| >Can Floetrol be added to polyurethane?
| It would help if you said what Floetrol is !!!
It's an additive for acrylic (water base) paint
to slow the drying time, causing the brush strokes
to settle out better. It's good for things like painting
louvre doors, where the paint may start to set up
before an area is finished.
Thanks. If it's for water based paints, it wont work on polyurethane.
Many years ago, I brush painted a truck with Rustoleum (oil base) and
used some similar product but it was made for oil based paints. It
worked quite well. I think it was called Penetrol. Dont know if they
still sell it, or if it would work on poly.... The best advice, "If in
doubt, call the manufacturer".
| Thanks. If it's for water based paints, it wont work on polyurethane.
No, but sometimes people refer to things like
Varathane as water-base polyurethane. Though
that stuff dries very smoothly. For that reason
I was hesitant to answer the OP. It sounds like
they don't know what they're asking about and/or
couldn't be bothered to explain it.
| Many years ago, I brush painted a truck with Rustoleum (oil base) and
| used some similar product but it was made for oil based paints. It
| worked quite well. I think it was called Penetrol. Dont know if they
| still sell it, or if it would work on poly.... The best advice, "If in
| doubt, call the manufacturer".
They still sell it. I used it for years with interior oil
trim paint. It was great. But it was radically changed
with the move to accomodate EPA fume regulations
and is no longer the same product. I haven't tried
the new version. I doubt it's any good. I've yet to
see an oil paint that meets the EPA standards that
isn't junk. So I'm guessing that Penetrol is a similar
case. Only some brands in quarts, which are exempt,
are worth using. I think Rustoleum is still good, but
I've never actually used it very much. Sherwin Williams
quarts are the only brand I currently know of that I'm
sure are still good. (Benjamin Moore downgraded their
whole line so that they could conform while still selling
gallons. As a result, they no longer make any good oil
paints. SW took the approach of eliminating gallons
in order to keep making the same good paint. Pratt
and Lambert did the same. But they've now been
bought by SW and seem to be disappearing.)
I once brush-painted my own pickup with One Shot
sign lettering enamel. Beautiful stuff that dried perfectly
smooth and stayed tough. It was in a class of its own;
a specialized commercial paint. But that, also, got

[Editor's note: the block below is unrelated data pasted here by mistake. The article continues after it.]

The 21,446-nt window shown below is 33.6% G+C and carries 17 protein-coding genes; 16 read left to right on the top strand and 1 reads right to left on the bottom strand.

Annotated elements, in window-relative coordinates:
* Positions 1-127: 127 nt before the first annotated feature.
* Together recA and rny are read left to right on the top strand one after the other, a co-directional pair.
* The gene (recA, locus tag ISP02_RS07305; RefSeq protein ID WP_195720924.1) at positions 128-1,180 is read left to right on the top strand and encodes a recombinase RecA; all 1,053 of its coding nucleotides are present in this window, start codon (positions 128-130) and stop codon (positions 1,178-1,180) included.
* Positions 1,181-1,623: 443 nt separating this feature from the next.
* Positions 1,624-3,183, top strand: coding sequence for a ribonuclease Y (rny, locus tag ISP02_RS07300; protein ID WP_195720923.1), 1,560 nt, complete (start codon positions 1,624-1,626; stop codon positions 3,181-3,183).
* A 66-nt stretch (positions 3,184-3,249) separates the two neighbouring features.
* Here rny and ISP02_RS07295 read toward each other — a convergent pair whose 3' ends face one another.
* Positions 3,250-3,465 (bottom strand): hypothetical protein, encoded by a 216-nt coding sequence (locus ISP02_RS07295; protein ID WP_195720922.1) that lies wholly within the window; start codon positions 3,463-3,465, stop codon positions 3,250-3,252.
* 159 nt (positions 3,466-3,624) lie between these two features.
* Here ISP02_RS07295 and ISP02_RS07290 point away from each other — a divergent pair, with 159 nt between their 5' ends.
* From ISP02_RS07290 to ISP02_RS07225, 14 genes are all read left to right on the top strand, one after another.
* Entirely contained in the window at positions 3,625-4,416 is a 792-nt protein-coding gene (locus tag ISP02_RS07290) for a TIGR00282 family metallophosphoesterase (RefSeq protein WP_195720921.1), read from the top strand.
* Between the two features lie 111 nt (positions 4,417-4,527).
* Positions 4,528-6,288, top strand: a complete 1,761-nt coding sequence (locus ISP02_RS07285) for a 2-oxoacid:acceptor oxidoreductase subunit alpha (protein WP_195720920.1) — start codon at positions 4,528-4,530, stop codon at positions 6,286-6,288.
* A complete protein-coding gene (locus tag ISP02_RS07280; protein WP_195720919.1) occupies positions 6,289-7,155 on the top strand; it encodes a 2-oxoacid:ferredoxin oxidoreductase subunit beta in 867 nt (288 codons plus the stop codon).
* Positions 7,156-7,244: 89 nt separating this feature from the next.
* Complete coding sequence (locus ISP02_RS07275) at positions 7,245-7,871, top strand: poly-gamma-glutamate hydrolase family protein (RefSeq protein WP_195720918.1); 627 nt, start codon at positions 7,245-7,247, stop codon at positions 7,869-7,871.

I never knew they made it as a water base. Actually, I dont know how it
can be called "polyurethane" if it's water based. I though that
polyurethane means it's in a class of it's own, but closer to an oil
I recall first learning about polyurethane in the early 1970s, and was
told it was superior to the old varnish. I also heard it was similar to
an epoxy coating. I never really questioned any of that, I just tried it
and liked it. I have not used any of that sort of thing in years. THese
days, moldings come pre-finished, and I use that. I was never a big fan
of anything that involves using a paint brush. I did make some patio
tables though and used tung oil, which I like the look, it's durable
outdoors, and just gets wiped on.
On 01/01/2016 8:28 AM, email@example.com wrote:
Need to read up...the 'polyurethane' is simply the liquified plastic
component which is included in the carrier for application. Initially,
all were oil-based, yes, but EPA (and CA) have fixed that by
introduction of such strict VOC limitations that couldn't be met other
than by eliminating the hydrocarbons (the oil carrier, iow).
Oil-based polyurethanes are elastic resins in liquid form, mainly
comprise of acids derived from vegetable oil, nitrogen-based chemical
amalgams, and isocyanates, suspended in mineral spirits. As noted
above, restrictions on emissions has led to water-based polyurethane
products, basically the suspension of polyurethane in water. Needless
to say, there's some significant alchemy going on inside the can with
surfactants and the like to create a miscible mixture, but that's the
A polyurethane coating cures when some of its chemical elements form
powerful links with one another after reacting with atmospheric oxygen
(hence the "poly" as opposed to simply "urethane").
There's now a whole new class of "water-based oil-modified" which are
low VOC-compliant, water-cleanup but with the characteristic amber color
of oil-based as opposed to the clear water-based.
"Superior" is pretty generic term; as with most any product they have
strengths and weaknesses and specific applications where they're the
cat's meow and others, 'not so much'.
The wiping varnishes (of which the tung oil products are one) are indeed
very easy to apply, but they're one of the least durable of all
finishes. They have the advantage they're easy to repair/restore by
Two kinds of consumer poly:
1. oil base which is a combination of alkyd and polyurethane resins.
2. water base which is a combination of acrylic and polyurethane resins.
The oil base is far superior. The only advantage I can see to the water
base - besides the water clean up - is that it colors the wood very little.
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